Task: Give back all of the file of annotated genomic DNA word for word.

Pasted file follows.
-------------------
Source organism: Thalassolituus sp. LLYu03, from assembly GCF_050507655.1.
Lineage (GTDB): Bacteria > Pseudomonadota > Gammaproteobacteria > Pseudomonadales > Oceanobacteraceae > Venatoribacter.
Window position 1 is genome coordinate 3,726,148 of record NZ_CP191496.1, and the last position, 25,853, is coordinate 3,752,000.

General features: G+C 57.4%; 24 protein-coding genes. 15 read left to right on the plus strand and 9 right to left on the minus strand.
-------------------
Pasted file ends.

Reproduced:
Source organism: Thalassolituus sp. LLYu03, from assembly GCF_050507655.1.
Lineage (GTDB): Bacteria > Pseudomonadota > Gammaproteobacteria > Pseudomonadales > Oceanobacteraceae > Venatoribacter.
Window position 1 is genome coordinate 3,726,148 of record NZ_CP191496.1, and the last position, 25,853, is coordinate 3,752,000.

General features: G+C 57.4%; 24 protein-coding genes. 15 read left to right on the plus strand and 9 right to left on the minus strand.